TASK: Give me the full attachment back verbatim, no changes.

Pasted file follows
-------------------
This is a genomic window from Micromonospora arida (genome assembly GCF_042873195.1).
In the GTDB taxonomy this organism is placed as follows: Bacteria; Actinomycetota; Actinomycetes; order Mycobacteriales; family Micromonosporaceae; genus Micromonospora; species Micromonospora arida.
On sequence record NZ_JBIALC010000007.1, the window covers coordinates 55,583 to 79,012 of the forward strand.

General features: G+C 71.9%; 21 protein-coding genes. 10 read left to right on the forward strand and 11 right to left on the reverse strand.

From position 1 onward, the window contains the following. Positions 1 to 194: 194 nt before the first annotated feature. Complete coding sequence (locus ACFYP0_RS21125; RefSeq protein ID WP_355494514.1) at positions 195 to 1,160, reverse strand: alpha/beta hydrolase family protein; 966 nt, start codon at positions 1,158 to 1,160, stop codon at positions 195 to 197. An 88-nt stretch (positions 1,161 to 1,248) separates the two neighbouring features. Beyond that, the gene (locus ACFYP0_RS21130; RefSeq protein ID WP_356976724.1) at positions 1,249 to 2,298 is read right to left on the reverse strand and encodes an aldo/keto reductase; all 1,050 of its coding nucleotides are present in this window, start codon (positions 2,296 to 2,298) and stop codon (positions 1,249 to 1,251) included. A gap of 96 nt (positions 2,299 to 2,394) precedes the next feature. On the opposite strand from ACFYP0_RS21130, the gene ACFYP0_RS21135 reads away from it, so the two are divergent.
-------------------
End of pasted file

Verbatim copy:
This is a genomic window from Micromonospora arida (genome assembly GCF_042873195.1).
In the GTDB taxonomy this organism is placed as follows: Bacteria; Actinomycetota; Actinomycetes; order Mycobacteriales; family Micromonosporaceae; genus Micromonospora; species Micromonospora arida.
On sequence record NZ_JBIALC010000007.1, the window covers coordinates 55,583 to 79,012 of the forward strand.

General features: G+C 71.9%; 21 protein-coding genes. 10 read left to right on the forward strand and 11 right to left on the reverse strand.

From position 1 onward, the window contains the following. Positions 1 to 194: 194 nt before the first annotated feature. Complete coding sequence (locus ACFYP0_RS21125; RefSeq protein ID WP_355494514.1) at positions 195 to 1,160, reverse strand: alpha/beta hydrolase family protein; 966 nt, start codon at positions 1,158 to 1,160, stop codon at positions 195 to 197. An 88-nt stretch (positions 1,161 to 1,248) separates the two neighbouring features. Beyond that, the gene (locus ACFYP0_RS21130; RefSeq protein ID WP_356976724.1) at positions 1,249 to 2,298 is read right to left on the reverse strand and encodes an aldo/keto reductase; all 1,050 of its coding nucleotides are present in this window, start codon (positions 2,296 to 2,298) and stop codon (positions 1,249 to 1,251) included. A gap of 96 nt (positions 2,299 to 2,394) precedes the next feature. On the opposite strand from ACFYP0_RS21130, the gene ACFYP0_RS21135 reads away from it, so the two are divergent.